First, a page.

The Mac Observer’s John Martellaro observes that when the corporate need for wealth, fueled by pervasive advertising, outstrips the funds and time of customers, there is technological pushback, because that’s when customers start looking more carefully at the concept of value, and why they learn to love Apple.
Martellaro notes that while things Apple provides are not always excessively flashy, they are fundamental to human lives. For example, the iPad delivered millions from the tyranny of PCs and Windows. And Apple appears to have a strong interest in helping us monitor our health and fitness and has always focused on the positive aspects of life: music, FaceTime and family, movies of our children, photo albums, and the security of our computing devices.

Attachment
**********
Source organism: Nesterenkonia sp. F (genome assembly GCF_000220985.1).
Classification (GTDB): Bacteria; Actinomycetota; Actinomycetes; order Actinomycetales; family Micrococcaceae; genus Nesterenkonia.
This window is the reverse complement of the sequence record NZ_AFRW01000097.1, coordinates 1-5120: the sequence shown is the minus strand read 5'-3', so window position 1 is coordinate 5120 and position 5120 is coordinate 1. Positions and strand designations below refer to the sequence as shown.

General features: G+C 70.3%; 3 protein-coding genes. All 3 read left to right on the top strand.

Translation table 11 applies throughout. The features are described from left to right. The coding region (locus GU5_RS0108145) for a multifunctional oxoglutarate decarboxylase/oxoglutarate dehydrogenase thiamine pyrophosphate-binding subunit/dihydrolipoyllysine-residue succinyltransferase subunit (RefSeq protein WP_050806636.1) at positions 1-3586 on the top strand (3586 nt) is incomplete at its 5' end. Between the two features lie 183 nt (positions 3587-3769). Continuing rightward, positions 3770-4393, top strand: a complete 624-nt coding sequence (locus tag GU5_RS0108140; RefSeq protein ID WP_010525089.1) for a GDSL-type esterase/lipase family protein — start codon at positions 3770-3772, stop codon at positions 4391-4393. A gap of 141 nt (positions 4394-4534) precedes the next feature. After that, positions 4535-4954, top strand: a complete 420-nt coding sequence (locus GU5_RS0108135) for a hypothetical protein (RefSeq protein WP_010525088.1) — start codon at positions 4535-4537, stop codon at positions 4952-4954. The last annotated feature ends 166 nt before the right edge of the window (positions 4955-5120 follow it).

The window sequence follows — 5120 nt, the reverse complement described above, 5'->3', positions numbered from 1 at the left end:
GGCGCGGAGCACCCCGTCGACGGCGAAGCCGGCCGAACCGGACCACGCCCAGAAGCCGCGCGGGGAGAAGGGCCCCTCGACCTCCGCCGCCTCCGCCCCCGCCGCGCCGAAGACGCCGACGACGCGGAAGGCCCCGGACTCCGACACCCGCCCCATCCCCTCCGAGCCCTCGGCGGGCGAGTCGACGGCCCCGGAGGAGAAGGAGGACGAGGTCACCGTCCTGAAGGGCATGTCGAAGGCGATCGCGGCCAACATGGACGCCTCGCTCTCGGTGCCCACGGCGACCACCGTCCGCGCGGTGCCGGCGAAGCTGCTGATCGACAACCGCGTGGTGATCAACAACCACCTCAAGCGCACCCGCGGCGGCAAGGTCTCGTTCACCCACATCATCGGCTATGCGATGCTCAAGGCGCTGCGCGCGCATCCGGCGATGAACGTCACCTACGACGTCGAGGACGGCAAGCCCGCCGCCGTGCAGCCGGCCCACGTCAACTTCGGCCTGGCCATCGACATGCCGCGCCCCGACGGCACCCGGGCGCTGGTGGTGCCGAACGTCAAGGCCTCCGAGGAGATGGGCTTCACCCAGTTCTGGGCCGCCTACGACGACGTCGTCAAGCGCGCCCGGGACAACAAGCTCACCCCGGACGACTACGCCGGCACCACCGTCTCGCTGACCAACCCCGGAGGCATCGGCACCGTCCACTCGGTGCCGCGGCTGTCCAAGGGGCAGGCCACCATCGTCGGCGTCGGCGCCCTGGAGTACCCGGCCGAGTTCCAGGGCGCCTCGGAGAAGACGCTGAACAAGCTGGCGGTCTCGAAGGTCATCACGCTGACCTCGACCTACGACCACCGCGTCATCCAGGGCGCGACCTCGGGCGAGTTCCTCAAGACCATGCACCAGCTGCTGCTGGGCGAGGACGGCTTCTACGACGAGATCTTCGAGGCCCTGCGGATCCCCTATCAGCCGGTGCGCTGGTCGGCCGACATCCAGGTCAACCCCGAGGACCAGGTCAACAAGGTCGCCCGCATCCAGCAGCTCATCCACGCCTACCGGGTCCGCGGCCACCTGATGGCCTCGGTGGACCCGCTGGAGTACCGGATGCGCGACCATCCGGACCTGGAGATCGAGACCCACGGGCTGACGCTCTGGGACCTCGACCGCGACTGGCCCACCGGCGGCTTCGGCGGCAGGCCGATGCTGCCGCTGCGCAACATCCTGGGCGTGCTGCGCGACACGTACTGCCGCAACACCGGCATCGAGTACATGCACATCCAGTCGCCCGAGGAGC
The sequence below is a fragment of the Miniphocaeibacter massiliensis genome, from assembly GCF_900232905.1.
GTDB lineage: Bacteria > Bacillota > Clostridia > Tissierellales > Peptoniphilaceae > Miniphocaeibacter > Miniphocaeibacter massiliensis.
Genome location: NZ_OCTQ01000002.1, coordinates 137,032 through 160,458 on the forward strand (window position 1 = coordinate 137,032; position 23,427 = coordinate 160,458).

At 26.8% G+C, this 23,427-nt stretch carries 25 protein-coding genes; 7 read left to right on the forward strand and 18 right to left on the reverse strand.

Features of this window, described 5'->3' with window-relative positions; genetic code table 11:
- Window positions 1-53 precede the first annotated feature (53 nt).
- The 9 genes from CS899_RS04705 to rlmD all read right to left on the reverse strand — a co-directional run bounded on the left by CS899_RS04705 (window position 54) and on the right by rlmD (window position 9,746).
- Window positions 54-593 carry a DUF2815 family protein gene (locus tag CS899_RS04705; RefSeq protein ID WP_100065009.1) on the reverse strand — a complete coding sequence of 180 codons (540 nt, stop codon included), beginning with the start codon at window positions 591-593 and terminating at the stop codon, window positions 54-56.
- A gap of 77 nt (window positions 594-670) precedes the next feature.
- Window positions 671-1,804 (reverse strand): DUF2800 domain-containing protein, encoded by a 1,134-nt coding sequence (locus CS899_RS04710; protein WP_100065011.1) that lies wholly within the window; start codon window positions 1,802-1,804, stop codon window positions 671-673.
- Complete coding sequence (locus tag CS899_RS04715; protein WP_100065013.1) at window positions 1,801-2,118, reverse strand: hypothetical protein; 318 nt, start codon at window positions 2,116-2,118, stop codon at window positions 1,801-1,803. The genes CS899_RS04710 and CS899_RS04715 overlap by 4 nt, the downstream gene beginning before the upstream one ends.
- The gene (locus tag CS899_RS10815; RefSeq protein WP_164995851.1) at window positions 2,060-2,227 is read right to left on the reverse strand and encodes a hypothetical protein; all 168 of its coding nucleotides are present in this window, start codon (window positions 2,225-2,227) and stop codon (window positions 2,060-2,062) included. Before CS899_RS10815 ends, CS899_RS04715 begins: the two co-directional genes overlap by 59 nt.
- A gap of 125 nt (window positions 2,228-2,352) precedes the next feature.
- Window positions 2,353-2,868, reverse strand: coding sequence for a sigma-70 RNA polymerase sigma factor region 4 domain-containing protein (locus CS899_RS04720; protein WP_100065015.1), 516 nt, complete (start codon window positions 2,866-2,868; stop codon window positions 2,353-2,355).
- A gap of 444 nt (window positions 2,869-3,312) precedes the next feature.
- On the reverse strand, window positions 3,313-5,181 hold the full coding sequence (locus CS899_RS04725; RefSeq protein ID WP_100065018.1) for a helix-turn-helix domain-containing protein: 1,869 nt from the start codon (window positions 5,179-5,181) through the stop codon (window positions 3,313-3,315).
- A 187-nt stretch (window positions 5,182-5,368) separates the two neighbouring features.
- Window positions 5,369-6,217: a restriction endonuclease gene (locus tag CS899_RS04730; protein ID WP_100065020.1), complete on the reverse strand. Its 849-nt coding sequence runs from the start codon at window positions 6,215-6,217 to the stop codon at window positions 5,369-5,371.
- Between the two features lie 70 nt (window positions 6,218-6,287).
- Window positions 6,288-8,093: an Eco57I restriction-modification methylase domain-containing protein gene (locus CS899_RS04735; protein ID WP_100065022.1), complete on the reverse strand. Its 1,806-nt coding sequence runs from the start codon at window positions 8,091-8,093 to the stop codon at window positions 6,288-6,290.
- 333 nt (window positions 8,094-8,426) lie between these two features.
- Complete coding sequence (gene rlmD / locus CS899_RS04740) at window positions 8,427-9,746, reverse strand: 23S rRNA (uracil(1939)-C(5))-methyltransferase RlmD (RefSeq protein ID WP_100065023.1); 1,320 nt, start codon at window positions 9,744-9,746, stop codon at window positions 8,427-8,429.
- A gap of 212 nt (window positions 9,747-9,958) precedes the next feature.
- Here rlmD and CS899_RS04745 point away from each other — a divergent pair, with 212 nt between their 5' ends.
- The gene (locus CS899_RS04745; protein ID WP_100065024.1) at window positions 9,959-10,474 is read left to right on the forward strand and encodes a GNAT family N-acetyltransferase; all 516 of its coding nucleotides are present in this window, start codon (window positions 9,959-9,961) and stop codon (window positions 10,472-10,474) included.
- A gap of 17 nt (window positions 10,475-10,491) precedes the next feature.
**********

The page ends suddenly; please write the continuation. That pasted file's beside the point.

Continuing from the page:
Apple retail stores are always crowded, Martello saya, not because people have a materialistic obsession with geek toys, but in his experience, because they know they can find elegant solutions to life problems that have real value.
On the other hand, he contends, companies that aren’t very good at creating value for customers because of their culture or obsession with wealth deceive customers in two ways. First, lower quality means more money in their pockets, less in yours, at least in total cost of ownership. Second, to compensate, they create an artificial sense of value through feature comparisons — a ploy PC-makers have employed in their advertising since the ’90s, and with considerable sales success. Martellaro observes that it works, in many cases, because customers are gullible enough to be seduced into believing that more features = more value.
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